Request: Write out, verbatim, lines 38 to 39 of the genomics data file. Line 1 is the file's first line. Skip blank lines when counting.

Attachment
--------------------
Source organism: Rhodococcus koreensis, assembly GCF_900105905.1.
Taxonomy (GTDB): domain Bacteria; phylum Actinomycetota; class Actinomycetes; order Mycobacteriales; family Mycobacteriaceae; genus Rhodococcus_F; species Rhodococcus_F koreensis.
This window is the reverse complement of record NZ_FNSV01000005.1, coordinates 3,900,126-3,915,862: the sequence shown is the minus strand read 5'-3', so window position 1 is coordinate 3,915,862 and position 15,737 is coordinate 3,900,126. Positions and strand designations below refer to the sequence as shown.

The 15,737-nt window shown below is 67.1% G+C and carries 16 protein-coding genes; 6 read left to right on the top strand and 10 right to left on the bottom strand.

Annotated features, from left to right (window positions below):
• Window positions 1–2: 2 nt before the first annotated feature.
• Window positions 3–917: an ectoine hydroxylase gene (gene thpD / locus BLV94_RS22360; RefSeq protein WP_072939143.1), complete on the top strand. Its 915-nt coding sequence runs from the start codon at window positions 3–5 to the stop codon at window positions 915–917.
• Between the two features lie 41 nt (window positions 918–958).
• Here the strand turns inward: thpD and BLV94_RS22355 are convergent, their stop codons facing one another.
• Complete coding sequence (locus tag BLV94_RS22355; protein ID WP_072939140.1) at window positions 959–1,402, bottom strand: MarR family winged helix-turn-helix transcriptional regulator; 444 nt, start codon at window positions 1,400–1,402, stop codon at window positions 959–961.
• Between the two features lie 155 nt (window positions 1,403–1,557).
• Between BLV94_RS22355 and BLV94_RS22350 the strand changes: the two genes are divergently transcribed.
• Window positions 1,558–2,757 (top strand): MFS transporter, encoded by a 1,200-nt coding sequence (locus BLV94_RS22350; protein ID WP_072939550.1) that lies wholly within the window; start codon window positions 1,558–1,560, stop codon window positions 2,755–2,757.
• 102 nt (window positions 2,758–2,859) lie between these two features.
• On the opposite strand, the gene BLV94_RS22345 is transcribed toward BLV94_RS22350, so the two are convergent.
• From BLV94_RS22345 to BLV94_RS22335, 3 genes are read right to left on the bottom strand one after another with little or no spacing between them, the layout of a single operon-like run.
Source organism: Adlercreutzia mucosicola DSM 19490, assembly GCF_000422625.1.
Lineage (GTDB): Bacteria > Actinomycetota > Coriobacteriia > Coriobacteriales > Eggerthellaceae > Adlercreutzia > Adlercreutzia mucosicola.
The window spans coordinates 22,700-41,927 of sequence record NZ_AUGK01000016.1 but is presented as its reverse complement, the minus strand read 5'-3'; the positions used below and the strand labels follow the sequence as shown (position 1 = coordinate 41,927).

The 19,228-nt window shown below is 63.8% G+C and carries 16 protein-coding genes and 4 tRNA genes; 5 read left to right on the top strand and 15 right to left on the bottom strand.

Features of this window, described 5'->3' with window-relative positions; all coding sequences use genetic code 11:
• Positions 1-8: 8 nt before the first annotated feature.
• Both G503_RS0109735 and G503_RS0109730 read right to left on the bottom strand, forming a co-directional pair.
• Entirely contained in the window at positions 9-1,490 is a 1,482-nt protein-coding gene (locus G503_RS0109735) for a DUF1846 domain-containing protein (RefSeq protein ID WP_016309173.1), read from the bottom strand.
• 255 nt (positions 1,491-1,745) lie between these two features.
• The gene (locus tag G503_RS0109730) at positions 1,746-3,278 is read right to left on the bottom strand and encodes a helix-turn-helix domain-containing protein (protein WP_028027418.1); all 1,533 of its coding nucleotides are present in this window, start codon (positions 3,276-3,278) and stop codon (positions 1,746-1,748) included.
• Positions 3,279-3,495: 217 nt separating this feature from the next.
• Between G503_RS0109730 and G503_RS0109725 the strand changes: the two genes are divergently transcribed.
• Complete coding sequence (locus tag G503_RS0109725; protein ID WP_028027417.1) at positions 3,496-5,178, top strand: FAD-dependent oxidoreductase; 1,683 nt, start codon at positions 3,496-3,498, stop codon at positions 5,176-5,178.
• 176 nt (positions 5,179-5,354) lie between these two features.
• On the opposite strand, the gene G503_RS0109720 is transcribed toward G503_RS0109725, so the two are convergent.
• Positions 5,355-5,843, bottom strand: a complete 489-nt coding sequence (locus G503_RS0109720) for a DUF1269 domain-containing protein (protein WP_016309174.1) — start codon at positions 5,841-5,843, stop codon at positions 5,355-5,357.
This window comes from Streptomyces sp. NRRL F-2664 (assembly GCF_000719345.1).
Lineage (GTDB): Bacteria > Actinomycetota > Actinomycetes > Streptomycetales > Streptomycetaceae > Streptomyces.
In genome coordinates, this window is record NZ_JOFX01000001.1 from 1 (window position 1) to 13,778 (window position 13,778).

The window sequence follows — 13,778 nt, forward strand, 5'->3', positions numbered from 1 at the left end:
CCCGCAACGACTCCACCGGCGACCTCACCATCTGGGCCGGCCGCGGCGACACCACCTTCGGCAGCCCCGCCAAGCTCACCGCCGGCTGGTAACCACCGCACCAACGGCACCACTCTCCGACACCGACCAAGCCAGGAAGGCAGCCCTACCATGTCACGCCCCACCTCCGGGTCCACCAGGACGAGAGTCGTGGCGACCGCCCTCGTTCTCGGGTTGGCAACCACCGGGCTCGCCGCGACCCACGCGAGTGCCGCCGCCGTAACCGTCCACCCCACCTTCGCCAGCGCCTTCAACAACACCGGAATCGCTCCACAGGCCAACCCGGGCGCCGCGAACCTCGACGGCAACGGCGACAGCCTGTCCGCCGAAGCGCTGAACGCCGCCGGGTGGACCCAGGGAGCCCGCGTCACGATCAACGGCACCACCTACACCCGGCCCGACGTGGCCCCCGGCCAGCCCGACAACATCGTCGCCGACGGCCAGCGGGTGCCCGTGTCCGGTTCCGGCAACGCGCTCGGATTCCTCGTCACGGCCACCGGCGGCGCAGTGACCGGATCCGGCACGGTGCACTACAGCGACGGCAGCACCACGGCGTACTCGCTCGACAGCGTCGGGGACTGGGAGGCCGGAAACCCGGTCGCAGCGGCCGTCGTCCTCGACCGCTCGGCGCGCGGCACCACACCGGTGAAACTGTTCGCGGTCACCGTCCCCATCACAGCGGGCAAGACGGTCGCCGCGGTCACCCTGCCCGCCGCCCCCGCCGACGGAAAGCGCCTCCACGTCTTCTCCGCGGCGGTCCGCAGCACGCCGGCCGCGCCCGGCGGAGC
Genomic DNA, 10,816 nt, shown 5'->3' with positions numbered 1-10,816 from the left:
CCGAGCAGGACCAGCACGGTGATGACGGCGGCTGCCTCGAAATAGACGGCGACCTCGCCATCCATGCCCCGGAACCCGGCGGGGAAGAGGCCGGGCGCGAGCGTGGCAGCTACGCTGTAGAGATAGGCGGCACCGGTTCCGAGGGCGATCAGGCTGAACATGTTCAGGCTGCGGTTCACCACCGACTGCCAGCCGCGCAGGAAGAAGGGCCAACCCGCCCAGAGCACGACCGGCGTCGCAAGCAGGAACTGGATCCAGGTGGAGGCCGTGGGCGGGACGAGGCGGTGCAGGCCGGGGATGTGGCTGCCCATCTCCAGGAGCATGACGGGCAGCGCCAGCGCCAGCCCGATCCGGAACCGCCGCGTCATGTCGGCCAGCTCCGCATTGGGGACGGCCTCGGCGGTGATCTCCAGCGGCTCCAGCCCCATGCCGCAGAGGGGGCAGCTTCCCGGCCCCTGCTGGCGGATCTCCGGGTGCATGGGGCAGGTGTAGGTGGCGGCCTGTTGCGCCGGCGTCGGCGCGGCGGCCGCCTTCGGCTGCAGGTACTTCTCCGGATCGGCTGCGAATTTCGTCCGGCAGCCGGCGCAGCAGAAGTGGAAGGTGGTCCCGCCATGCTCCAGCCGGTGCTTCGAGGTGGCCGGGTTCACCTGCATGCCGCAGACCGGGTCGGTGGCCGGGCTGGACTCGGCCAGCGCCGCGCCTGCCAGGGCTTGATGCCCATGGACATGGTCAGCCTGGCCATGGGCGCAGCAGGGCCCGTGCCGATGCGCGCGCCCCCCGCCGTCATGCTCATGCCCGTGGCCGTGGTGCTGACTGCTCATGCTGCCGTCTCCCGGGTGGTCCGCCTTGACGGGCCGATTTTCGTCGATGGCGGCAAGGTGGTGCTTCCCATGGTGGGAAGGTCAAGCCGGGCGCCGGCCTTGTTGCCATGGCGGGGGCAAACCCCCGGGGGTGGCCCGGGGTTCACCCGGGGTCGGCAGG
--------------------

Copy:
Genomic DNA, 10,816 nt, shown 5'->3' with positions numbered 1-10,816 from the left:
CCGAGCAGGACCAGCACGGTGATGACGGCGGCTGCCTCGAAATAGACGGCGACCTCGCCATCCATGCCCCGGAACCCGGCGGGGAAGAGGCCGGGCGCGAGCGTGGCAGCTACGCTGTAGAGATAGGCGGCACCGGTTCCGAGGGCGATCAGGCTGAACATGTTCAGGCTGCGGTTCACCACCGACTGCCAGCCGCGCAGGAAGAAGGGCCAACCCGCCCAGAGCACGACCGGCGTCGCAAGCAGGAACTGGATCCAGGTGGAGGCCGTGGGCGGGACGAGGCGGTGCAGGCCGGGGATGTGGCTGCCCATCTCCAGGAGCATGACGGGCAGCGCCAGCGCCAGCCCGATCCGGAACCGCCGCGTCATGTCGGCCAGCTCCGCATTGGGGACGGCCTCGGCGGTGATCTCCAGCGGCTCCAGCCCCATGCCGCAGAGGGGGCAGCTTCCCGGCCCCTGCTGGCGGATCTCCGGGTGCATGGGGCAGGTGTAGGTGGCGGCCTGTTGCGCCGGCGTCGGCGCGGCGGCCGCCTTCGGCTGCAGGTACTTCTCCGGATCGGCTGCGAATTTCGTCCGGCAGCCGGCGCAGCAGAAGTGGAAGGTGGTCCCGCCATGCTCCAGCCGGTGCTTCGAGGTGGCCGGGTTCACCTGCATGCCGCAGACCGGGTCGGTGGCCGGGCTGGACTCGGCCAGCGCCGCGCCTGCCAGGGCTTGATGCCCATGGACATGGTCAGCCTGGCCATGGGCGCAGCAGGGCCCGTGCCGATGCGCGCGCCCCCCGCCGTCATGCTCATGCCCGTGGCCGTGGTGCTGACTGCTCATGCTGCCGTCTCCCGGGTGGTCCGCCTTGACGGGCCGATTTTCGTCGATGGCGGCAAGGTGGTGCTTCCCATGGTGGGAAGGTCAAGCCGGGCGCCGGCCTTGTTGCCATGGCGGGGGCAAACCCCCGGGGGTGGCCCGGGGTTCACCCGGGGTCGGCAGG